In 2009, Vivek Kundra was named as the country’s first CIO and was charged with improving efficiency while also making government data more available to the public. Part of his plan was to transform federal IT management with a cloud-first policy and get away from wasteful spending on IT infrastructure. We’re slowly seeing a shift take place, and today an announcement was made on another set government IT assets moving to the cloud.
CGI Federal, a wholly-owned subsidiary of publicly traded CGI Group Inc., today announced that it has been selected to manage public cloud solution for DHS’ public facing websites, including DHS.gov, FEMA.gov, and USCIS.gov, as well as others.
The U.S. Department of Homeland Security awarded the company a three-year, US$1.8 million content management services contract. The contract was awarded under the U.S. General Services Administration’s (GSA) US$76 million Infrastructure as a Service (IaaS) BPA. CGI was granted approval to deliver certified, secure government cloud services under the IaaS BPA last month.
According the company, CGI will provide three integrated environments that encompass the full application development and deployment lifecycle—from enterprise development and integration to testing, training, staging, troubleshooting and production.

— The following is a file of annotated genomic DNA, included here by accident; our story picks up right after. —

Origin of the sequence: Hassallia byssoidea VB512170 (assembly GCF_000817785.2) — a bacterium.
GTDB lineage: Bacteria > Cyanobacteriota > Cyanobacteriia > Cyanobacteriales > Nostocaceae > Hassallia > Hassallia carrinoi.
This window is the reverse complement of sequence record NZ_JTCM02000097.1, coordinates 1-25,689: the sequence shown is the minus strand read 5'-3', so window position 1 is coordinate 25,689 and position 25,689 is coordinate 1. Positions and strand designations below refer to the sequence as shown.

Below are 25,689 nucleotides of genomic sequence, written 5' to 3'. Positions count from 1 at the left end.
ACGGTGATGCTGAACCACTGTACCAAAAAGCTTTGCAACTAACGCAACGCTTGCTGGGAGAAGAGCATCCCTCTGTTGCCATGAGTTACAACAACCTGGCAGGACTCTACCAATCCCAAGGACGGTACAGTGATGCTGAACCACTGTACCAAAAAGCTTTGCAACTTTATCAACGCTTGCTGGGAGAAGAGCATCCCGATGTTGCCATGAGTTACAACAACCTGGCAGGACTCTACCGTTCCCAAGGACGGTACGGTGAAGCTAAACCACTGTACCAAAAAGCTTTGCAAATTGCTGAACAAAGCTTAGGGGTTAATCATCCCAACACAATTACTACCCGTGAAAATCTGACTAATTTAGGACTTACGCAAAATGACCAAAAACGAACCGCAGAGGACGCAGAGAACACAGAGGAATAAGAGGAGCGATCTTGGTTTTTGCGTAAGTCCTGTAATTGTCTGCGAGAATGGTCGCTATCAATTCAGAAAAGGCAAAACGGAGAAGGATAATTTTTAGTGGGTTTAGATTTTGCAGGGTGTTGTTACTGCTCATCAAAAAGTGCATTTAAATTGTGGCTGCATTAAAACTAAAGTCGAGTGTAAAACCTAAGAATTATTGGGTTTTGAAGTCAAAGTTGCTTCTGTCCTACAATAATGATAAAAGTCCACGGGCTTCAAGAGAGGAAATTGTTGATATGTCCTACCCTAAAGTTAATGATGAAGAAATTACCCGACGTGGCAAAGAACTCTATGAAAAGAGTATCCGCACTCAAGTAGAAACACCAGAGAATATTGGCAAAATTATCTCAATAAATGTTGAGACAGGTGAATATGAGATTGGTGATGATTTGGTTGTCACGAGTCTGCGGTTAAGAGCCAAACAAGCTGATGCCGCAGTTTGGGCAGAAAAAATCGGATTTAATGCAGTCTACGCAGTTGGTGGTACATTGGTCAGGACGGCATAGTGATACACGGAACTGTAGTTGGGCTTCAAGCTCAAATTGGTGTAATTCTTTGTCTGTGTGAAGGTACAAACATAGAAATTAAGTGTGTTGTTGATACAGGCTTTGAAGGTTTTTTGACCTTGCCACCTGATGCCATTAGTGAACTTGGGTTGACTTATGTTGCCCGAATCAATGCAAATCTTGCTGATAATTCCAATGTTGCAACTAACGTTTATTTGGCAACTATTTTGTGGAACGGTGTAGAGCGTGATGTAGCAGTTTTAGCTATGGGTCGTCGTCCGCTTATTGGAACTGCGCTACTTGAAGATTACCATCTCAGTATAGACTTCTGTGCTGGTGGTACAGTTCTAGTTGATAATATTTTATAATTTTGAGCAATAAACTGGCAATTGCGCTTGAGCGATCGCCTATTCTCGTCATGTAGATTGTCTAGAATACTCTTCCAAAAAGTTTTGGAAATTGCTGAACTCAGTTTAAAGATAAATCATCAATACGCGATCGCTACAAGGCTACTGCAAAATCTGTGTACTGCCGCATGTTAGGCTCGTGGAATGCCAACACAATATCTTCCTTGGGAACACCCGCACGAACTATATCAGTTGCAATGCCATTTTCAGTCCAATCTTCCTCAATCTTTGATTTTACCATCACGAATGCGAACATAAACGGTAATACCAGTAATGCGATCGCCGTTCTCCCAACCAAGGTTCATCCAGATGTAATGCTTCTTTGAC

“DHS’ move to the cloud is being watched closely as it’s one of the largest agencies to put the ‘cloud-first’ policy into practice,” said Eric Wolking, Senior Vice-President, CGI. “CGI’s cloud environment contains all of the required enterprise-wide security, service delivery, and hosting capabilities needed to reduce costs while delivering improved citizen services.”
Several service providers have been aggressively pursuing government cloud computing-related projects.
In August, Amazon Web Services announced “AWS GovCloud”, a new AWS Region designed specifically to help U.S. government agencies and contractors move IT applications and systems into the cloud by addressing specific regulatory and compliance requirements.
In June, Lockheed Martin, announced “BlackCloud“, a secure turnkey private cloud solution for government agencies designed to minimize risk while addressing compliance and mission requirements.
In November 2010, IBM launched a Federal Community Cloud specifically designed to help federal government organizations respond to technology requirements more quickly. The secure, private cloud environment is part of IBM’s Federal Data Centers (FDC) that provide secure and comprehensive certified computing capabilities to federal government clients.
According to Johnnie Konstantas, Director of Product Marketing for Juniper Cloud Security solutions, “This is certainly a trend worth keeping an eye on. As the federal government moves to broadly adopt cloud computing and legislate or at least lead with thinking on cloud security, those businesses and organizations that have already addressed it will be in great shape to interoperate with the new fed data centers, while those who haven’t will have some pretty clear precedents to follow.”
Has the U.S. Government landed itself on the cutting edge of technology?